Once Dykes' deal is finalized, he hopes to concentrate on what he does best: coach. He said the past two days have been a whirlwind for him and his wife, Kate, and their two young daughters, Alta (nicknamed Ally) and Charlotte (who they call Charlie).

``But I'll look back,'' he said, ``and say that was the best 48 hours of my life.''

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Antonio Gonzalez can be reached at: www.twitter.com/agonzalezAP

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Redskins sign linebacker Jon Bostic to try and help make up for the loss of Reuben Foster

Redskins sign linebacker Jon Bostic to try and help make up for the loss of Reuben Foster

Two days after losing Reuben Foster for the year, the Redskins made a move to at least provide reinforcements to a weakened linebacker group.

On Wednesday, Washington announced that they have signed Jon Bostic, a six-year veteran. The 'Skins also officially placed Foster on injured reserve.

Bostic was a 2013 second-round pick of the Bears out of Florida. He's since bounced around to New England, Detroit, Indianapolis, and Pittsburgh, where he started 14 times for the Steelers in 2018 and posted 73 tackles. He's been traded twice in his career and missed all of 2016 with a foot injury. 

So, what does the move accomplish for the Redskins?

Well, Bostic — or any other free agent signing at this point — isn't going to have close to the level of talent and potential that Foster had. However, getting another option at linebacker was necessary for the Burgundy and Gold, and the 28-year-old has played in 30 contests over the past two years, so he's relatively established. 

Yes, he's far from a gamechanger, considering he has just one interception and 5.5 sacks as a pro. But he's regarded as a solid run defender and tackler and should at least push Mason Foster and Shaun Dion Hamilton. His presence also could alleviate some of the pressure that would've been on rookie Cole Holcomb. 

Signing a defender who's been with five franchises in six years isn't exactly inspiring, but Bostic has experience as a starter and could give the Redskins useful snaps on first and second down at a minimum. Now it's on him to take advantage of the opportunity he's been given.

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Landon Collins is thrilled to be with the Redskins and can't wait to get revenge on the Giants

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NBC Sports Washington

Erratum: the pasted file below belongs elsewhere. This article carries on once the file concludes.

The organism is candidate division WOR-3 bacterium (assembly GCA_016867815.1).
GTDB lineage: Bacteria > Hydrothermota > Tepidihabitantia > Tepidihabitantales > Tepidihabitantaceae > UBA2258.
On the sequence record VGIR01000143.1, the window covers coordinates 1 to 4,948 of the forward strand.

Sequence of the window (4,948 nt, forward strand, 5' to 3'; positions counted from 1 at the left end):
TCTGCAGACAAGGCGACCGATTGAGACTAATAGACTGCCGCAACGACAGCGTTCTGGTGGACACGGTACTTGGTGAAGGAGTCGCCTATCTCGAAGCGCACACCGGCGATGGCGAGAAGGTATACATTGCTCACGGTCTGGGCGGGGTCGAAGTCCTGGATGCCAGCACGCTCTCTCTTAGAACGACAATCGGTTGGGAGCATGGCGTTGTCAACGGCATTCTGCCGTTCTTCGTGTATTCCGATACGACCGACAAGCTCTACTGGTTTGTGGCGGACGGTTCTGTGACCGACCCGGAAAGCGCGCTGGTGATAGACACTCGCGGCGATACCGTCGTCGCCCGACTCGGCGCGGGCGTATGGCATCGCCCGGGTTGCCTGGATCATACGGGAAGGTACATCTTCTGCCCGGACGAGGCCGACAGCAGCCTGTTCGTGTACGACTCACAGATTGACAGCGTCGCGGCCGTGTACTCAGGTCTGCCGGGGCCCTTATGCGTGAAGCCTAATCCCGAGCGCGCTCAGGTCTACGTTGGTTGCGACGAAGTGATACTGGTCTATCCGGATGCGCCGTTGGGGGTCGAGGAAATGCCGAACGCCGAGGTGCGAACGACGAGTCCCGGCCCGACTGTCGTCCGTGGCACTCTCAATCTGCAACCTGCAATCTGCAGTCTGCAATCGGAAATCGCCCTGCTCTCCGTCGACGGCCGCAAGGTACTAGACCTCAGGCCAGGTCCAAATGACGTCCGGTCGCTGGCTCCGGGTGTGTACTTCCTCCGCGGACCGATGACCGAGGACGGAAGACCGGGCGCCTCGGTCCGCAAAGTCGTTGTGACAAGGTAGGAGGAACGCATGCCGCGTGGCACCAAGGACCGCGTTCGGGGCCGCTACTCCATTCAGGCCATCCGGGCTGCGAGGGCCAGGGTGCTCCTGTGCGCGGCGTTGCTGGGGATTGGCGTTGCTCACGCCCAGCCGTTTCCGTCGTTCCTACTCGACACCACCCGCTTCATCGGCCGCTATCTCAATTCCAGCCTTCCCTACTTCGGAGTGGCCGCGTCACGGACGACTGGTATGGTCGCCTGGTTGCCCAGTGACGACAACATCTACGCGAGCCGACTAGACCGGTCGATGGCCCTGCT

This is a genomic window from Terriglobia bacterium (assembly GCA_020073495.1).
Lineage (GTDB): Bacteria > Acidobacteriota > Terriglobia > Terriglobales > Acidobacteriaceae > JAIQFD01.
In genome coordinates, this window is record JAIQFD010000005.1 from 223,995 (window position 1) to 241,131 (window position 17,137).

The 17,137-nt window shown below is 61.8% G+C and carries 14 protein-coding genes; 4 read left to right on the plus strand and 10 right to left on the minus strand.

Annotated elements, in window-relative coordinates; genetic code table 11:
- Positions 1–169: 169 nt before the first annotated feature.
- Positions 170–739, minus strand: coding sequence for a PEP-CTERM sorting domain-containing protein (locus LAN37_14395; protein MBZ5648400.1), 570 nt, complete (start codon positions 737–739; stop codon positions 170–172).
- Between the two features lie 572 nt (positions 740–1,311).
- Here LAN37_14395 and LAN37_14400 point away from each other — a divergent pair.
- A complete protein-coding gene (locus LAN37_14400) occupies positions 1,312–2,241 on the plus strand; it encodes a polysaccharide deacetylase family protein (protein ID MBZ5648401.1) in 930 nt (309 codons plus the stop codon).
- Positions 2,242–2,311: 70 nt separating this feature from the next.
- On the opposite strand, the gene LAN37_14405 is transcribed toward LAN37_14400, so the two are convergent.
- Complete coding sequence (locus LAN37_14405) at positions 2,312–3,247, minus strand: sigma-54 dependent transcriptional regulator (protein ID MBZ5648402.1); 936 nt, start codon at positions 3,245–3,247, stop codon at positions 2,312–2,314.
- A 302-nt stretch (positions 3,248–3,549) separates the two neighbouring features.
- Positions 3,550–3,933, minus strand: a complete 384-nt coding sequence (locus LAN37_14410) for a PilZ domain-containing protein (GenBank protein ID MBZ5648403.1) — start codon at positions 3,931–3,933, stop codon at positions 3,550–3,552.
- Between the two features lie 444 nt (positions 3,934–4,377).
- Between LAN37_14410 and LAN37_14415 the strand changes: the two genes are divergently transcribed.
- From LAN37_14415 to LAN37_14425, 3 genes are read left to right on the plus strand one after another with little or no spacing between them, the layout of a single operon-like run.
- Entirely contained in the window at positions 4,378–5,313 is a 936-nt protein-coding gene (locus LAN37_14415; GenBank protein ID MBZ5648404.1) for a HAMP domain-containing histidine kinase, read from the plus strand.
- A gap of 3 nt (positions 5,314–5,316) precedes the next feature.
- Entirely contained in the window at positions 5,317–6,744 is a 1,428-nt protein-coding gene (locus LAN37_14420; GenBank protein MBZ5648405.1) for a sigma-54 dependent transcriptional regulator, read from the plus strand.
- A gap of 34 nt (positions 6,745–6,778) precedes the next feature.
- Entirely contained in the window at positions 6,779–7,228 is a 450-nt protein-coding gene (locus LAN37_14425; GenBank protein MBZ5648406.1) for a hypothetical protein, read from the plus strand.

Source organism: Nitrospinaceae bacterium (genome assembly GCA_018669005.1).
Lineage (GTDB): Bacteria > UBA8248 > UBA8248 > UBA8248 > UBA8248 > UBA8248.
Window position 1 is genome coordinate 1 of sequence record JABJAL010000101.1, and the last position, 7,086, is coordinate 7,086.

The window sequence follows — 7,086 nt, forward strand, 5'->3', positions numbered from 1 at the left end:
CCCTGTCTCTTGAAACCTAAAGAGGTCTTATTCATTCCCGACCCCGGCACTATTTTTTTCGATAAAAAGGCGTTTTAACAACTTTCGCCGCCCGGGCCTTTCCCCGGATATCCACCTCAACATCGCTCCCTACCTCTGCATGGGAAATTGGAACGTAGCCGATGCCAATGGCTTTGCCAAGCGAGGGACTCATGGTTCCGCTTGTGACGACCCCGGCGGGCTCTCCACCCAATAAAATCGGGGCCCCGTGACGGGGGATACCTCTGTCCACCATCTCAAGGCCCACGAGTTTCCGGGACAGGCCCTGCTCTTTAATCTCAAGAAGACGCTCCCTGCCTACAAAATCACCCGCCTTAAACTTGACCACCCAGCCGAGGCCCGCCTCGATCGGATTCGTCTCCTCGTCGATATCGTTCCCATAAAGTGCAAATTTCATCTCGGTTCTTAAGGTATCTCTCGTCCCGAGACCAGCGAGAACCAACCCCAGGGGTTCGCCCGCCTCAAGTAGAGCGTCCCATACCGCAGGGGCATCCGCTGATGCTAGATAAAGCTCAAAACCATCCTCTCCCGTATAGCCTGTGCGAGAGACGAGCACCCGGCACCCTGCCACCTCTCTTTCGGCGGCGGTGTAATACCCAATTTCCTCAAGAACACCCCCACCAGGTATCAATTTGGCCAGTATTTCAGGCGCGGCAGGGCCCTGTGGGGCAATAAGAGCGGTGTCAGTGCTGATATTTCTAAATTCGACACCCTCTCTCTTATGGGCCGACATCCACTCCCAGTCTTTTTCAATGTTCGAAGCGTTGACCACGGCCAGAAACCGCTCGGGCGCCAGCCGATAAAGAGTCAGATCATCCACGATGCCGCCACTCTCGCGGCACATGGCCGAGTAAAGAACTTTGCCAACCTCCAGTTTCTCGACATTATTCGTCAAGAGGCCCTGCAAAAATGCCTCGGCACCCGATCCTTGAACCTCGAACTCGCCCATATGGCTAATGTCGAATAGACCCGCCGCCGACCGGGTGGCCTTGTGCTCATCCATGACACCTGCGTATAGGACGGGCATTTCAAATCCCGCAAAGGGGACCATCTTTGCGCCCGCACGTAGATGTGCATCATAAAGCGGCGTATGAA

Landon Collins is thrilled to be with the Redskins and can't wait to get revenge on the Giants

You may not know the exact dates of the Redskins' two matchups with the Giants this season, which will take place Sep. 29 and Dec. 22 in 2019. But Landon Collins sure does.

"I'm gonna circle it for the next six years," the 'Skins new safety told ESPN in a recent interview. 

No, Collins isn't circling those dates from now until 2024 because he wants to be very organized and ensure he doesn't have any scheduling conflicts. He's doing it because he's dying to get revenge on his former team, who let him leave as a free agent in part because of their "culture change," according to him.

"All we wanted to do was win, and we spoke up because we had to get them to listen to us," Collins told ESPN, referring to himself and other now ex-Giants like Odell Beckham and Damon Harrison. "I think we were too vocal, and that platform was bigger than the Giants... If it's not good media, they don't want that kind of media."

In addition to the organization wanting to go in a different direction culture-wise, New York didn't want to pay the amount of money the Redskins ended up paying for Collins because he wasn't an ideal fit in their defense. The 25-year-old pushes back against the idea that he's strictly a "box safety," though, as do current and former players.

Interestingly enough, Collins isn't the only member of the Redskins' secondary who's in D.C. thanks to a decision by Dave Gettleman. Gettleman was also the same guy who decided the Panthers needed to move on from Josh Norman in April 2016.

Collins, for one, doesn't sound like he'll miss Gettleman at all. The defender didn't love how the GM consistently failed to make an effort to connect personally with his players. 

"I don't know him, he don't know me, that's kind of how it just kind of was," he explained.

All that, however, doesn't matter anymore. Collins is going to be the foundation of the Redskins' defense for quite some time, and that's a challenge he's ready to accept.

"I'm on a team that loves me and wanted me here," he said.